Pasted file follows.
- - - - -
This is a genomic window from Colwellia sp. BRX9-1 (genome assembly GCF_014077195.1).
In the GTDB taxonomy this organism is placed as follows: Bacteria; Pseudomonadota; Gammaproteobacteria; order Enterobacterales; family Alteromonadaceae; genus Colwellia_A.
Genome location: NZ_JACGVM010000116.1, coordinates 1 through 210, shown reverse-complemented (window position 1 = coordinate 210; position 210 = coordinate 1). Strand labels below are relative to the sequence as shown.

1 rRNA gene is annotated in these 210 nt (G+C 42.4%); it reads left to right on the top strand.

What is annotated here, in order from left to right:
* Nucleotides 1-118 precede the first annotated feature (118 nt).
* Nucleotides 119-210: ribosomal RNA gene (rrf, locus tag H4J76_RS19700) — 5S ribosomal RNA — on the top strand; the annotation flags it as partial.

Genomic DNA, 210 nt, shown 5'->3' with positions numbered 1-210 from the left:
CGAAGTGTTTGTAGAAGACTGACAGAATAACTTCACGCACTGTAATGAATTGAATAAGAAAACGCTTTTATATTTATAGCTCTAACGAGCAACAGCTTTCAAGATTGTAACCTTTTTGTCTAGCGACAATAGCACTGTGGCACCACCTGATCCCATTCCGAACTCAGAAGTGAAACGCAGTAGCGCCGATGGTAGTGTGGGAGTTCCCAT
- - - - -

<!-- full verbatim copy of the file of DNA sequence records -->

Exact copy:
This is a genomic window from Colwellia sp. BRX9-1 (genome assembly GCF_014077195.1).
In the GTDB taxonomy this organism is placed as follows: Bacteria; Pseudomonadota; Gammaproteobacteria; order Enterobacterales; family Alteromonadaceae; genus Colwellia_A.
Genome location: NZ_JACGVM010000116.1, coordinates 1 through 210, shown reverse-complemented (window position 1 = coordinate 210; position 210 = coordinate 1). Strand labels below are relative to the sequence as shown.

1 rRNA gene is annotated in these 210 nt (G+C 42.4%); it reads left to right on the top strand.

What is annotated here, in order from left to right:
* Nucleotides 1-118 precede the first annotated feature (118 nt).
* Nucleotides 119-210: ribosomal RNA gene (rrf, locus tag H4J76_RS19700) — 5S ribosomal RNA — on the top strand; the annotation flags it as partial.

Genomic DNA, 210 nt, shown 5'->3' with positions numbered 1-210 from the left:
CGAAGTGTTTGTAGAAGACTGACAGAATAACTTCACGCACTGTAATGAATTGAATAAGAAAACGCTTTTATATTTATAGCTCTAACGAGCAACAGCTTTCAAGATTGTAACCTTTTTGTCTAGCGACAATAGCACTGTGGCACCACCTGATCCCATTCCGAACTCAGAAGTGAAACGCAGTAGCGCCGATGGTAGTGTGGGAGTTCCCAT